Getting the new IA right – the 10 step programme

The “new IA” in visual arts is the exhibition.

Work produced for internal assessment is marked by teachers and externally moderated by the IB.

Internal assessment used to be the investigation workbook for most students (because most students took the A option), so it’s a bit of a reversal from the previous course.

How to get it right?

Here are 10 steps to success!

  1. Talk and listen to your teacher.

Your teacher plays a vital role during both the planning stage, and the period when you are working on things that will go in your show. He/she will ensure that you are familiar with the requirements and the visual arts assessment criteria. It’s your show and your art but it’s still assessed by your teacher and moderated by a visual arts examiner, so you need to be aware of how they are going to award marks! Ideally, your teacher will have attended an IBDP visual arts workshop – so their guidance and advice is solid and trustworthy!

 

  1. Make sure it’s your own (NO PLAGIARISM!)

All work submitted for moderation must be authenticated by your teacher, and you must confirm that the work is your authentic work and constitutes the final version of that work. If you are referencing or referring to other artwork in your own art –  or indeed appropriating the work of others – you must say that in the exhibition text (point 7).

Tate Mod 2

  1. Allow yourself enough TIME!

Internal assessment – your art show – contributes to up to 40% to the final assessment. This weighting should be reflected in the time you spend acquiring the knowledge, skills and understanding and the time needed to make the work. This should include time for explanations, consultations and discussions with your teacher as well as class time for you to create artwork. Also allow time to review and monitor progress. If you have enough space at home you could continue to work on your art at home over weekend or holidays?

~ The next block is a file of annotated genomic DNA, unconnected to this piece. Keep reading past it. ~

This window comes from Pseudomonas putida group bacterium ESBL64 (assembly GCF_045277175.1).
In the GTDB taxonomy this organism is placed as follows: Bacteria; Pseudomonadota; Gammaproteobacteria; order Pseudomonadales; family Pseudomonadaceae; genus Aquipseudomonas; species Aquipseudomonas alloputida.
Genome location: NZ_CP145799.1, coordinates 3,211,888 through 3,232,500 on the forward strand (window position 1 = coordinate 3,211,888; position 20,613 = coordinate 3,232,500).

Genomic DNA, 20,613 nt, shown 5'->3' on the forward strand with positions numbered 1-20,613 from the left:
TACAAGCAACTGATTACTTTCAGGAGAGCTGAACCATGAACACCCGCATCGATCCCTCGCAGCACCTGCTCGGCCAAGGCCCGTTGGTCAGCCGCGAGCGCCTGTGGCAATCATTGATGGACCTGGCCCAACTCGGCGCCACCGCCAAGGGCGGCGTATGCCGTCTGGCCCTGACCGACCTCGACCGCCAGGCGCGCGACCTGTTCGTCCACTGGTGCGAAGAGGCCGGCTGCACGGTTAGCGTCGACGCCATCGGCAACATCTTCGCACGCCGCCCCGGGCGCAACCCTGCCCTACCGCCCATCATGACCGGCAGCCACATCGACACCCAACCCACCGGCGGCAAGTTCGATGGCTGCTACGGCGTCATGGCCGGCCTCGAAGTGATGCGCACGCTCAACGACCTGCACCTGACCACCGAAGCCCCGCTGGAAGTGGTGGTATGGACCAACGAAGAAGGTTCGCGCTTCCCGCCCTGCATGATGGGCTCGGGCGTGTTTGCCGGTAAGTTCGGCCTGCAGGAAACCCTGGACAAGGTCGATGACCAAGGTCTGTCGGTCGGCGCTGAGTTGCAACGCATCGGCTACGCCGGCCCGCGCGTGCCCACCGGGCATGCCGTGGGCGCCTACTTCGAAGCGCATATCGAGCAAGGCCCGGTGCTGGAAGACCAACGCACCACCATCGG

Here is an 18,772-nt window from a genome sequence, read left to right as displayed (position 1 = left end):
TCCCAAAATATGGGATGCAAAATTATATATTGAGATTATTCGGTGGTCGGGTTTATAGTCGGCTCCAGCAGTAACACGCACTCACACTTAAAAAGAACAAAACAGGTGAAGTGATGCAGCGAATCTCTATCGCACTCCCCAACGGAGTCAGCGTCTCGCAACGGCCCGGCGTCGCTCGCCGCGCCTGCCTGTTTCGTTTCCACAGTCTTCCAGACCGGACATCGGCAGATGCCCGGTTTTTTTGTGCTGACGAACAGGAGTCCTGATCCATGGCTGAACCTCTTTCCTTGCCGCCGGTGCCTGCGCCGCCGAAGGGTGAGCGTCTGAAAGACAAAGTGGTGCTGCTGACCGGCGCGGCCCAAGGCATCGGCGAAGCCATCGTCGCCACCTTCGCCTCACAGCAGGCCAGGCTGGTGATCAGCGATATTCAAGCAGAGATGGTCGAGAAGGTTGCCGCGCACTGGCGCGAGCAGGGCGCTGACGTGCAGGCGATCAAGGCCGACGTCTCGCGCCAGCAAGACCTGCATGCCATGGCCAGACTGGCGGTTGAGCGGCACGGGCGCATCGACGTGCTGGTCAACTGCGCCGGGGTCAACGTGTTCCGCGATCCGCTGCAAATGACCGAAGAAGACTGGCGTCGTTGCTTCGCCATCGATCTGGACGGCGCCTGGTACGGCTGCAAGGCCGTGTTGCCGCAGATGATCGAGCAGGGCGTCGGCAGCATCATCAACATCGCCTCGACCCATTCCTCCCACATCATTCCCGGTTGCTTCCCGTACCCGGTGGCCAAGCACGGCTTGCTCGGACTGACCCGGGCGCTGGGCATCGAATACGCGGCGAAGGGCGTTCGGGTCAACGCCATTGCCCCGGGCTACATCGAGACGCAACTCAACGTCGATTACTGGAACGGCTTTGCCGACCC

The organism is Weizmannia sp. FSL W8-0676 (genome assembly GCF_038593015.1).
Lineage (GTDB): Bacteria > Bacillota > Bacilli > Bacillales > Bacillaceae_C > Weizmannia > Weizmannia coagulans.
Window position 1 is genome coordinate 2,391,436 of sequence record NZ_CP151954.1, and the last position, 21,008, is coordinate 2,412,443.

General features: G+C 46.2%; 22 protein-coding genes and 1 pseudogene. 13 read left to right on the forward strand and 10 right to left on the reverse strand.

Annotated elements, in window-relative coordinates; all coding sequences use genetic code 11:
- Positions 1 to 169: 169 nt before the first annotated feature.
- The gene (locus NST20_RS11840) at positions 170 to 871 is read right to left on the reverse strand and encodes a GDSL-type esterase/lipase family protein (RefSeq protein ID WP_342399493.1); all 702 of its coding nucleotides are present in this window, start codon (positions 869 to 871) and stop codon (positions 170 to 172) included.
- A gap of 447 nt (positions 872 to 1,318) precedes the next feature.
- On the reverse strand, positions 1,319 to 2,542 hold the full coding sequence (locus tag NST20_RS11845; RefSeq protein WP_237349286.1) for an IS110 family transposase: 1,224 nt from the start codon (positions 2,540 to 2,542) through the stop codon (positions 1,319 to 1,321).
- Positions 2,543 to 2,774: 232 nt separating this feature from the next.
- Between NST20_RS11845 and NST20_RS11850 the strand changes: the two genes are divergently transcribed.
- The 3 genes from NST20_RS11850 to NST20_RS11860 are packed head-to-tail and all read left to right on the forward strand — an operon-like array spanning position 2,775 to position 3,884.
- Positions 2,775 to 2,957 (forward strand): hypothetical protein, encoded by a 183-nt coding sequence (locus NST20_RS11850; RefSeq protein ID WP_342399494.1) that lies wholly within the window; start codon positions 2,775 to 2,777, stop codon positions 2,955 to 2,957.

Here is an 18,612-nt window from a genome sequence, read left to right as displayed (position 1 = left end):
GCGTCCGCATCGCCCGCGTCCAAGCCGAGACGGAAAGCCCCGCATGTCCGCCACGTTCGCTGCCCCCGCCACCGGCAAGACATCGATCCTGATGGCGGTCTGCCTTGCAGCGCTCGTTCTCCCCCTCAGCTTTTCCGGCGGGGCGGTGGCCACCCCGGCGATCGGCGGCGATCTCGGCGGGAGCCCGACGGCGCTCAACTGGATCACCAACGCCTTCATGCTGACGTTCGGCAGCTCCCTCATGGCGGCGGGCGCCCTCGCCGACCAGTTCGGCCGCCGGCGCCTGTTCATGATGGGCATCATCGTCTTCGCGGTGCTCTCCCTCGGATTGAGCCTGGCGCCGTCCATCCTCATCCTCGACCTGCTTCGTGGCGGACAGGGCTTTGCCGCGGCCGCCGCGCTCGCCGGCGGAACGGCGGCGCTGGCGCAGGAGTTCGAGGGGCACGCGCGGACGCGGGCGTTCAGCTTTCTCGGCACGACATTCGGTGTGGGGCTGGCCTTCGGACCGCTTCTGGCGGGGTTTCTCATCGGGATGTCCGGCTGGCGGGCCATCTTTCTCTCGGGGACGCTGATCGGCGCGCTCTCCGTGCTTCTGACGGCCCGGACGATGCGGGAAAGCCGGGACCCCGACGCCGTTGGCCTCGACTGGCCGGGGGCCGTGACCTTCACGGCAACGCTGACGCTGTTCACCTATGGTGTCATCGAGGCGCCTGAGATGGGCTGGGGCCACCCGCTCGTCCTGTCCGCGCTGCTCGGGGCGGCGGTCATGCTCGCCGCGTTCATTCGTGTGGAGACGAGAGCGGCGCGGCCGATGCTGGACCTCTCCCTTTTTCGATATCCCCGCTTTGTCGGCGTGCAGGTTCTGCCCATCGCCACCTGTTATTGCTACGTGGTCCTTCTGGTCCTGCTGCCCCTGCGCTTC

1. Be selective!

There are far fewer pieces in the ‘exhibition’ component in the ‘new’ course than previously in the ‘studio’ component: it’s now a maximum of 7 at SL and 11 at HL.  Selected pieces should show evidence of technical accomplishment and an understanding of the use of materials, ideas and practices to realize your intentions. Look at the assessment criteria when selecting your final works! (If you are HL I think that you should have more than 11 resolved artworks to choose from.)

 

  1. Design and arrange your show!

Think about the layout and arrangement of your artworks. What are you saying? Is there a sequence or relationship between the works? Is there a journey or a theme? (Images here show gallery space and how artworks have been arranged at the Tate Modern in London. Obviously most of us will not have this kind of space! – we may just have a display board or a wall – but still it’s important that you plan the look and impact of your exhibition)

Tate Mod 3

  1. Write a Curatorial Rationale!

You should show evidence of the decision-making process which underpins the selection of your “connected and cohesive” body of work for an audience in your curatorial rationale. There is a word-limit so don’t just ramble on! Ask your teacher to read/check what you have written. (Watch out for a future blog “Avoiding Artspeak”)

 

  1. Write exhibition text!

Provide the title, medium (indicate here if objects are self-made, found or purchased) and size of the artwork, and a brief outline of the intentions of the work (500 characters maximum). Also, explain any appropriation or sources which have influenced the piece.

 

  1. Take 2 photographs of your show!

    These will help show the teacher and the examiner to appreciate your understanding of the context of the exhibition, as well as being able to see the size and scope of the works. (These photos are not assessed, just give the teacher/moderator an insight into how you considered the overall experience of the viewer). Only the artworks submitted for assessment should appear in the exhibition photographs.

 

  1. Publicity before you set up the exhibition

Not an IB requirement, but many people look forward to the annual IBDP Art exhibition, so let them know it’s coming up! Posters! Advertisements!

 

  1. Exhibition as a celebration

Also not an IB requirement, but this is the culmination of a long, challenging but (hopefully) enjoyable and rewarding journey, so celebrate the end of the course and the art created! Have a Reception and a party!

Photographs (recently taken by me) in the Tate Modern Gallery, London

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